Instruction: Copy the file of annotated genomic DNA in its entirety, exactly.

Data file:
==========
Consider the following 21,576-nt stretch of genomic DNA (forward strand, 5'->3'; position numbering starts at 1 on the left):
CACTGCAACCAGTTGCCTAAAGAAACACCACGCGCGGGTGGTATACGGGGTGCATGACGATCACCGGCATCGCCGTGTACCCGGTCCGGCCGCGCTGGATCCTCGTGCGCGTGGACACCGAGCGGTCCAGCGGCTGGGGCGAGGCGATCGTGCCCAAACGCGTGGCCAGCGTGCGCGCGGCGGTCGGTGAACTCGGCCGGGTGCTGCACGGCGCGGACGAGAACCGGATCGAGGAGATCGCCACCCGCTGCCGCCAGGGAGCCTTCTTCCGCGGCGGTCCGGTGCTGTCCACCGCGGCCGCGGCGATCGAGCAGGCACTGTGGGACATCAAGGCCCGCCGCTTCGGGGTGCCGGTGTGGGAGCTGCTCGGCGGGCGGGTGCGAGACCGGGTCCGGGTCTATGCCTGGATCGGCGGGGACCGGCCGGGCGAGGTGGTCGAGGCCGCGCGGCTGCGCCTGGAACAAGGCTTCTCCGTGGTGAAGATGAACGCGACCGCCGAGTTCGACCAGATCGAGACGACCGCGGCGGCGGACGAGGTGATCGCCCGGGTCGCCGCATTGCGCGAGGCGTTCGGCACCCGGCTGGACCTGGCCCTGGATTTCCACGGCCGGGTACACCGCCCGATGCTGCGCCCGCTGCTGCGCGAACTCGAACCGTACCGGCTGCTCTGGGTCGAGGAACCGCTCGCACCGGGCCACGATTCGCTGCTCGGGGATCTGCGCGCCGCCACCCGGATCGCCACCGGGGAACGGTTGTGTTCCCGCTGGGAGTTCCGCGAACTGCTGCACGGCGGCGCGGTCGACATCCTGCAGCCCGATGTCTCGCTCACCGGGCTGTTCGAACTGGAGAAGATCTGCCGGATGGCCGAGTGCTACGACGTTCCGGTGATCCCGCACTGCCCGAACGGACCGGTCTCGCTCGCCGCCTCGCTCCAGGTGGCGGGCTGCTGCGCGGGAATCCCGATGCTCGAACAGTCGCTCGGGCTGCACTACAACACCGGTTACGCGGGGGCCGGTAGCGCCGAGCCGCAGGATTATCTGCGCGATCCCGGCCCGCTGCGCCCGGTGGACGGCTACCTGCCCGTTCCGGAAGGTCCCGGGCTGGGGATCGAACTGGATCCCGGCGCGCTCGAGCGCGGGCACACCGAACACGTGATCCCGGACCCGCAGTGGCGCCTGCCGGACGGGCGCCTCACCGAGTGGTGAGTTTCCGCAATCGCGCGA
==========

Consider the following 21,576-nt stretch of genomic DNA (forward strand, 5'->3'; position numbering starts at 1 on the left):
CACTGCAACCAGTTGCCTAAAGAAACACCACGCGCGGGTGGTATACGGGGTGCATGACGATCACCGGCATCGCCGTGTACCCGGTCCGGCCGCGCTGGATCCTCGTGCGCGTGGACACCGAGCGGTCCAGCGGCTGGGGCGAGGCGATCGTGCCCAAACGCGTGGCCAGCGTGCGCGCGGCGGTCGGTGAACTCGGCCGGGTGCTGCACGGCGCGGACGAGAACCGGATCGAGGAGATCGCCACCCGCTGCCGCCAGGGAGCCTTCTTCCGCGGCGGTCCGGTGCTGTCCACCGCGGCCGCGGCGATCGAGCAGGCACTGTGGGACATCAAGGCCCGCCGCTTCGGGGTGCCGGTGTGGGAGCTGCTCGGCGGGCGGGTGCGAGACCGGGTCCGGGTCTATGCCTGGATCGGCGGGGACCGGCCGGGCGAGGTGGTCGAGGCCGCGCGGCTGCGCCTGGAACAAGGCTTCTCCGTGGTGAAGATGAACGCGACCGCCGAGTTCGACCAGATCGAGACGACCGCGGCGGCGGACGAGGTGATCGCCCGGGTCGCCGCATTGCGCGAGGCGTTCGGCACCCGGCTGGACCTGGCCCTGGATTTCCACGGCCGGGTACACCGCCCGATGCTGCGCCCGCTGCTGCGCGAACTCGAACCGTACCGGCTGCTCTGGGTCGAGGAACCGCTCGCACCGGGCCACGATTCGCTGCTCGGGGATCTGCGCGCCGCCACCCGGATCGCCACCGGGGAACGGTTGTGTTCCCGCTGGGAGTTCCGCGAACTGCTGCACGGCGGCGCGGTCGACATCCTGCAGCCCGATGTCTCGCTCACCGGGCTGTTCGAACTGGAGAAGATCTGCCGGATGGCCGAGTGCTACGACGTTCCGGTGATCCCGCACTGCCCGAACGGACCGGTCTCGCTCGCCGCCTCGCTCCAGGTGGCGGGCTGCTGCGCGGGAATCCCGATGCTCGAACAGTCGCTCGGGCTGCACTACAACACCGGTTACGCGGGGGCCGGTAGCGCCGAGCCGCAGGATTATCTGCGCGATCCCGGCCCGCTGCGCCCGGTGGACGGCTACCTGCCCGTTCCGGAAGGTCCCGGGCTGGGGATCGAACTGGATCCCGGCGCGCTCGAGCGCGGGCACACCGAACACGTGATCCCGGACCCGCAGTGGCGCCTGCCGGACGGGCGCCTCACCGAGTGGTGAGTTTCCGCAATCGCGCGA